Compromise legislation repealing Nevada’s threat to withdraw from the Tahoe Regional Planning Agency is headed to Gov. Brian Sandoval’s desk.
The Assembly gave final approval to Senate Bill 229 on Friday. Given that Sandoval was instrumental in working with California Gov. Jerry Brown to develop the compromise language, he is expected to sign it.
The bill would repeal legislation passed two years ago that threatened that Nevada would withdraw from the bi-state compact for managing the lake. Many credit the bill for bringing California officials to the bargaining table to fix some issues involving development and environmental protection.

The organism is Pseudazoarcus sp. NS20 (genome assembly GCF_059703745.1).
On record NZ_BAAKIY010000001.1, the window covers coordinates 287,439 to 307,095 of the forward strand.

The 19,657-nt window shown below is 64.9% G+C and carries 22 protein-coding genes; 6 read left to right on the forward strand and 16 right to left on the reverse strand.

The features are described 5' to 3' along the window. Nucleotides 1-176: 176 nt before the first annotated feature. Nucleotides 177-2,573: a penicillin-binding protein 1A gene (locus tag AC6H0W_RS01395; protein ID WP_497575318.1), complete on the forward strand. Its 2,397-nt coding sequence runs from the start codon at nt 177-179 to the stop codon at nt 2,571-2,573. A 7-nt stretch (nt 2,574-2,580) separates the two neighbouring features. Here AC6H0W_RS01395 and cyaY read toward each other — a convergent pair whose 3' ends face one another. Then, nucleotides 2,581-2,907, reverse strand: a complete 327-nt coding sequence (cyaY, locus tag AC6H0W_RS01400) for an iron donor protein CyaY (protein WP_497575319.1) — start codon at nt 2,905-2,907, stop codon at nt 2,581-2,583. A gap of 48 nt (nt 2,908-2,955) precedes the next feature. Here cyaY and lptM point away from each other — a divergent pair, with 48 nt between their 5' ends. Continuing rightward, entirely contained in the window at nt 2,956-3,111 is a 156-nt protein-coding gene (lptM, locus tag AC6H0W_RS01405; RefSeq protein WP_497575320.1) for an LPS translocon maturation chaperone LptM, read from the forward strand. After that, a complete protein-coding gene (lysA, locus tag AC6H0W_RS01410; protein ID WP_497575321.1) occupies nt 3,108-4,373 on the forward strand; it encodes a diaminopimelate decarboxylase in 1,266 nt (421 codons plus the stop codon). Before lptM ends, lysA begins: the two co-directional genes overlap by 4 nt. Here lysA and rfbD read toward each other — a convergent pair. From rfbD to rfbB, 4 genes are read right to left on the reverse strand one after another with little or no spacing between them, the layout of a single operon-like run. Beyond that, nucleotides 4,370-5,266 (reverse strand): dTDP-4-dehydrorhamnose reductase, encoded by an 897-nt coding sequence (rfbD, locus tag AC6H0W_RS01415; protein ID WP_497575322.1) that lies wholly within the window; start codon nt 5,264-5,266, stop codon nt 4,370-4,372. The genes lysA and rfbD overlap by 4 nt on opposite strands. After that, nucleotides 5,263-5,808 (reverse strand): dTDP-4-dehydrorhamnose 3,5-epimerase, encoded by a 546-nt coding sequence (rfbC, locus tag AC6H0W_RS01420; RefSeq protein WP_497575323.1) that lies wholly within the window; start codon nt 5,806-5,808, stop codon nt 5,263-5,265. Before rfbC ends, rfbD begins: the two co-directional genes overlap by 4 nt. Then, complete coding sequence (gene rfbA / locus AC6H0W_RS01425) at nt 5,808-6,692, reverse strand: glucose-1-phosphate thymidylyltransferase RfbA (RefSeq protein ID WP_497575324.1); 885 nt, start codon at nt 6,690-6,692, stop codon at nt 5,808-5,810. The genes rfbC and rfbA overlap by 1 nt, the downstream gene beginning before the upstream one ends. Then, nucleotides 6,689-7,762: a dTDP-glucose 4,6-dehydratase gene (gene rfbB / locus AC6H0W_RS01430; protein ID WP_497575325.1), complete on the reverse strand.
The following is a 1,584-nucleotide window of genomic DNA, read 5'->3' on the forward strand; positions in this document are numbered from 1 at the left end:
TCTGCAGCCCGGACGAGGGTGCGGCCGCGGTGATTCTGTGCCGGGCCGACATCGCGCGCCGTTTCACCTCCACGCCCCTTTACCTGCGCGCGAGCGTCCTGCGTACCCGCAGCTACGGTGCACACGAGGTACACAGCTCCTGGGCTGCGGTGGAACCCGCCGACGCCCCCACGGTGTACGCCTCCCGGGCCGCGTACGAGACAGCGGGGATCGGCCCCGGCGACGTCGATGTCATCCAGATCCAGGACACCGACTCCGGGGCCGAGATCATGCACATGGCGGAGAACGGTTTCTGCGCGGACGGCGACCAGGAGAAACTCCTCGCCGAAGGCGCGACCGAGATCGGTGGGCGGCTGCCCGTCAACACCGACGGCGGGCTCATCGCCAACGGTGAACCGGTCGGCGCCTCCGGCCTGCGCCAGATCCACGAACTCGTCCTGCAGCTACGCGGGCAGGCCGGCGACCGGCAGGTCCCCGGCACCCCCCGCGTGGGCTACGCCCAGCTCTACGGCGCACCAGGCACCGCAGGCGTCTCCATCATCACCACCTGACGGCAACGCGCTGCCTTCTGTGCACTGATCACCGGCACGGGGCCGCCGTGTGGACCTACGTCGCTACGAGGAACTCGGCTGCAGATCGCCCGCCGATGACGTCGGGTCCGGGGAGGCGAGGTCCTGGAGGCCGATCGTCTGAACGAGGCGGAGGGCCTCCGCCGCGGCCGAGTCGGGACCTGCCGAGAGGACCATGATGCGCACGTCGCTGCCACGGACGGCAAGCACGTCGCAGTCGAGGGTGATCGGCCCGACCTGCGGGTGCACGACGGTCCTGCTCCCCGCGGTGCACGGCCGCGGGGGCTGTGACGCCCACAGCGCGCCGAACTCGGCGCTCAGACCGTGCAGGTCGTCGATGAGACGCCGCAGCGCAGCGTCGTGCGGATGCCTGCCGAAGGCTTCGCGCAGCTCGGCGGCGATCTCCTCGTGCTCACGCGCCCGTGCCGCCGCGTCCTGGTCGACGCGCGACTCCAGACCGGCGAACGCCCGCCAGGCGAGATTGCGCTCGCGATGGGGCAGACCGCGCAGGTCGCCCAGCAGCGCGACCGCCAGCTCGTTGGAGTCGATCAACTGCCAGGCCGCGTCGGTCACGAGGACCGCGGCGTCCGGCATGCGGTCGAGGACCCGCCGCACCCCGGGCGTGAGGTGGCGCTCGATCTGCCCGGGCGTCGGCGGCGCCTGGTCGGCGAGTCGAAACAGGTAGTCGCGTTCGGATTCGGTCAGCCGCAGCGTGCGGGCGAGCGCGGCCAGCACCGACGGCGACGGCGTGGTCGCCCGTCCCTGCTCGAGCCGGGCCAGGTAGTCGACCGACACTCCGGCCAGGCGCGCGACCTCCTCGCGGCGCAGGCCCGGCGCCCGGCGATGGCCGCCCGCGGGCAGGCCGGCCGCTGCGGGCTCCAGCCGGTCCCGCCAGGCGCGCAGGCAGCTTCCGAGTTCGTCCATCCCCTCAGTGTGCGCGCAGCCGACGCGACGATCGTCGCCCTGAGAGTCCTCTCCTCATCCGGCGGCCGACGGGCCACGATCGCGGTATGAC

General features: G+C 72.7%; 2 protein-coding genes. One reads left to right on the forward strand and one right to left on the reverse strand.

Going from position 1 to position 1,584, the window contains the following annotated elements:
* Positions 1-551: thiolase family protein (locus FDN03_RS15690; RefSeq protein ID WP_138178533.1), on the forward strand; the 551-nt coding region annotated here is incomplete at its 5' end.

As a result, said Assemblyman David Bobzien, D-Reno, “a compromise regional plan update where all sides had to give a little was achieved.”
“What you see before you is a compromise solution that moves us forward,” he said.
TRPA detractors have complained for years that environmentalists and California members of the TRPA Governing Board systematically blocked any development — even projects designed to help clean up the air and water in the basin.
During the Senate debate, Sen. James Settelmeyer, R-Gardnerville, who pushed for withdrawal two years ago, said he thinks the new plan will help turn things around at the lake.
The only dissenting vote in the Assembly came from Douglas County Republican Jim Wheeler, who didn’t speak on the floor.